Yes, crystal cat litter is also bad for the environment. The extraction requirements are energy intensive, plus it uses the same silicon dioxide (sand) found in other types of cat litter. Sand is a non-renewable resource, meaning that its continued use is unsustainable. Crystal cat litter is also not biodegradable and will sit in landfills forever once it’s thrown away.
Cat owners tend to like crystal cat litter because of its attractive color scheme, typically blue and white, and its ability to not get stuck in cats’ paws. You wouldn’t have to worry about exposing your cat to dust particles either.
Some brands are flushable (more on that later), which can make the disposal process even easier. And the best part is that the crystals will change color to let you know when they need to be replaced. No need to use the sniff test!
But as I said before, it’s not a good eco-friendly option due to how it’s made. The extraction process uses silicon dioxide (silica) in its quartz form, after which a series of manufacturing steps turns it into usable cat litter. But the result is a product that is non-biodegradable and consumes a precious non-renewable resource.
Is Flushable Cat Litter Bad for the Environment?
This is a bit of a tricky one, but ultimately flushable cat litter is bad for the environment. This is due to the health problems that it poses for animals and humans alike, which can quickly spiral out of control if not handled properly.
This may be a bit surprising to hear. And at first glance, it would seem like flushable cat litter should be perfectly fine for the environment. It’s usually made from natural materials like corn, wheat, or wood, stuff that should break down and biodegrade without issue.
But there is a bit more to consider.
First, I need to mention that cat feces may contain Toxoplasma gondii. This parasite can spread active spores and oocysts into waterways, which many treatment plants aren’t prepared to handle. The result is the spread of this parasite into aquatic environments and back into our own water. Sea otters, for example, have been affected by this parasite and suffered cardiac arrest.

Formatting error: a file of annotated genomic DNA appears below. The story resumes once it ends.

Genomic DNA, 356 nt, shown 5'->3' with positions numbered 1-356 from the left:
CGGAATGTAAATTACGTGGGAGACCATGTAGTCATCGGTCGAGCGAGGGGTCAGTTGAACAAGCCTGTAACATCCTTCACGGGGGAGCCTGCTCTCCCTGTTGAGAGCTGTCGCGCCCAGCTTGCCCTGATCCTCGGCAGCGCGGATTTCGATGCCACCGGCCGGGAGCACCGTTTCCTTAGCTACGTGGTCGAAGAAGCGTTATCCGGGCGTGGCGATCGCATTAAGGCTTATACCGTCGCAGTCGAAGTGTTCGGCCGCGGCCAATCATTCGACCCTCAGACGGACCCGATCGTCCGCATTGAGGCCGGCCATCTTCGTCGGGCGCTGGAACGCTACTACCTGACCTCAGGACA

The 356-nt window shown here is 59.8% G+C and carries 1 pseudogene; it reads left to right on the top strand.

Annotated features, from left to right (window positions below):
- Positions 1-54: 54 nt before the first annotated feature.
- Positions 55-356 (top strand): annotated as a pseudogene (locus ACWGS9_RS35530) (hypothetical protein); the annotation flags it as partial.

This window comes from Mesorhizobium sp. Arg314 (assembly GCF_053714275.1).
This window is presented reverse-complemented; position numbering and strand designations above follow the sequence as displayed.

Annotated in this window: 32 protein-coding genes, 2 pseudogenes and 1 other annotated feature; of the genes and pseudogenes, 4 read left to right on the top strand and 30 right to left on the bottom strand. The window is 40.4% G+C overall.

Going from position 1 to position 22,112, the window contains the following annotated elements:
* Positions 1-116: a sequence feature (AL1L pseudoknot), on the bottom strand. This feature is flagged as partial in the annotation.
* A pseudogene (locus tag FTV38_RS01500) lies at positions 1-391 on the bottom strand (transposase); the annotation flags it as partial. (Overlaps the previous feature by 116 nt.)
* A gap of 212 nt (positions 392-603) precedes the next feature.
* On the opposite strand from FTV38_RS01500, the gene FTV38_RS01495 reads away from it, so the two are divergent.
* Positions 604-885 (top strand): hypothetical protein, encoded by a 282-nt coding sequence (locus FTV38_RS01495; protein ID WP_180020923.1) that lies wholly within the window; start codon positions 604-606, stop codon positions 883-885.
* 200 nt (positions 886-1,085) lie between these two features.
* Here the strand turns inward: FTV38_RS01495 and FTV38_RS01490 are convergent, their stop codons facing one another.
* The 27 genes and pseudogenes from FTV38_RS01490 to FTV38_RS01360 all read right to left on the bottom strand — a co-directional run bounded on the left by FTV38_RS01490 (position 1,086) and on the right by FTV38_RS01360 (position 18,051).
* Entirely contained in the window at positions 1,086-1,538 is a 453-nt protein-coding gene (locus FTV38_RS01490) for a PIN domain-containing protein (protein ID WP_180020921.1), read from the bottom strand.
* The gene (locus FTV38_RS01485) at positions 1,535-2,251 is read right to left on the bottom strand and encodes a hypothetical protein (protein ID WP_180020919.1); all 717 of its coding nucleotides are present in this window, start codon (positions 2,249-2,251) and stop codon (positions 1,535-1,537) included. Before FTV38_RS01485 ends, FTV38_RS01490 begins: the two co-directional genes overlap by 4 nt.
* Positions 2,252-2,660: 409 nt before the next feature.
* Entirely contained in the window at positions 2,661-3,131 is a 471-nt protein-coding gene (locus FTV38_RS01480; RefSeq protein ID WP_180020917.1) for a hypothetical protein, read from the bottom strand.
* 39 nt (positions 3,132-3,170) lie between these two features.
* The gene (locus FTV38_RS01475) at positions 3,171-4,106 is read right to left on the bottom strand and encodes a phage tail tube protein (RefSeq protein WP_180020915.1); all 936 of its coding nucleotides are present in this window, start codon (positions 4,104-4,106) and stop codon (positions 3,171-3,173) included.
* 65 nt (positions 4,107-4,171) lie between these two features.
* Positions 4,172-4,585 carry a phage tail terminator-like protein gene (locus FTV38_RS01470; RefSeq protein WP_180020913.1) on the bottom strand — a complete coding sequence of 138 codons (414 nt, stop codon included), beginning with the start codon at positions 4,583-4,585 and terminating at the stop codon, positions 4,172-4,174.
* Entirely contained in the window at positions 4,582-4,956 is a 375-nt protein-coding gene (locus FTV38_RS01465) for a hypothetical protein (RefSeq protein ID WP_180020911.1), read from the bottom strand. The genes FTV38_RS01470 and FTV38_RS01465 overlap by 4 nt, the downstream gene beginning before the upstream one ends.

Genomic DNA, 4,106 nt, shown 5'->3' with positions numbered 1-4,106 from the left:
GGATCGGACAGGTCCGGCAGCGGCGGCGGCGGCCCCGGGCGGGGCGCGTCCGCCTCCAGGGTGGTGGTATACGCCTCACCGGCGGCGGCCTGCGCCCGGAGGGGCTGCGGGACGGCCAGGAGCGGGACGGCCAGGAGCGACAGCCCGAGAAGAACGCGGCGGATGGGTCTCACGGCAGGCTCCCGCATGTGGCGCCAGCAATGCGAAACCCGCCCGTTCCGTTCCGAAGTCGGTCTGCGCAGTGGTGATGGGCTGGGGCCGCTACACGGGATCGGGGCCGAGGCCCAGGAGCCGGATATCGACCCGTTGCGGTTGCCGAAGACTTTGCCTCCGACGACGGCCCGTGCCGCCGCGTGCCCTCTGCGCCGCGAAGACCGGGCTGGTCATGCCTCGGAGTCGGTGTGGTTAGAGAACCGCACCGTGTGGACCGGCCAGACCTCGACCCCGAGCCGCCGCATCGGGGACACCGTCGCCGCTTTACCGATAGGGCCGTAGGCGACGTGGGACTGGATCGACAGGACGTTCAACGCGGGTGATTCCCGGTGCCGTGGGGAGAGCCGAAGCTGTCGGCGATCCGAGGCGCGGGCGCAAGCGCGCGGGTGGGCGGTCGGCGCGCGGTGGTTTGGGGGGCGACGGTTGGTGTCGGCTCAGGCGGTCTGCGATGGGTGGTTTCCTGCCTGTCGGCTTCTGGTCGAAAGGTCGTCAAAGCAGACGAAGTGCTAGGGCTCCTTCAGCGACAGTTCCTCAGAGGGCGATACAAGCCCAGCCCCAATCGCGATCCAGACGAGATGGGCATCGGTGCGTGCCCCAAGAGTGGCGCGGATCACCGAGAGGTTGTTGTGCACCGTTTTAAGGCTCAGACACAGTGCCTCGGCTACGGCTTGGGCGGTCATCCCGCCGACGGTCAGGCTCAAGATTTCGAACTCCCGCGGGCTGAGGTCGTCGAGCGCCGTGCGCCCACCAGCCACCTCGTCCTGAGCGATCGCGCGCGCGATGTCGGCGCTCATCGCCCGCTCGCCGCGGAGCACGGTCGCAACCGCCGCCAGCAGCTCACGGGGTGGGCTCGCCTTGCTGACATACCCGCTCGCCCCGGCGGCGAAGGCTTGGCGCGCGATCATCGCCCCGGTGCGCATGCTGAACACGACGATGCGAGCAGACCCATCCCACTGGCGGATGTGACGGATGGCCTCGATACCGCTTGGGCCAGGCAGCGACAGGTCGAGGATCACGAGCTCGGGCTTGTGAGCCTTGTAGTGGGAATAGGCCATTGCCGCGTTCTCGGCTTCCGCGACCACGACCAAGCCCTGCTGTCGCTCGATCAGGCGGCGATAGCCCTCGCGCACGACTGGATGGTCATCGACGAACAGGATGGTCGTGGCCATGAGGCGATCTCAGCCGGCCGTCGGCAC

As for humans, this parasite can cause symptoms similar to that of the flu. It can also cause abortions in pregnant women, which is why pregnant women should not change cat litter boxes. If they must, protection is highly recommended (gloves and face mask).
Furthermore, flushable cat litter may not even be all that flushable. Even if companies give the okay to flush their products down our toilets, that does not mean that our pipes can handle it. There’s still a good chance that flushable cat litter will clog the pipes, which can lead to costly repairs.
Biodegradable/Compostable Cat Litter – The Quick Fix
Biodegradable and/or compostable cat litter are the easiest solutions to making your cat litter more eco-friendly. And if you have compost of your own, even better! Cat feces made from natural ingredients (i.e. no clay or sand) can be composed and used to enhance any compost. Just make sure to keep it far away from any food.
As for biodegradable cat litter, it’s pretty easy to use. You literally just use it like you would normal cat litter. Just make sure that the litter is actually biodegradable and only uses natural ingredients. Stay away from mixtures that use some natural ingredients while adding silica or clay.
Once you are done, make sure to dispose of it properly. Scoop it out, dump it into a biodegradable bag, and toss it in the garbage. Do not throw it outside or on the ground – I promise that this will only cause problems for you down the road.
Other Great Eco-Friendly Alternatives
There are many amazing options for cat owners! Here are a few more materials that work well for eco-friendly cat litter:
- Hardwood and cedar
It’s important to note that your cat may not like the first eco-friendly option that you choose, especially if you are going from clay or silica cat litter to something totally new. If you are cat just absolutely refuses to use one type of material, don’t be afraid to switch to another.
As for my recommendation, starting out with pine (such as pine pellets) or walnut seems to work for many cat owners. After that, I would try paper/newspaper, then bamboo, and then coconut.
Remember, it’s absolutely worth supporting the planet that we live on. It doesn’t cost much to make the switch, so I ask that you give it a shot. In the end, I’m sure that your cat will love you for it too.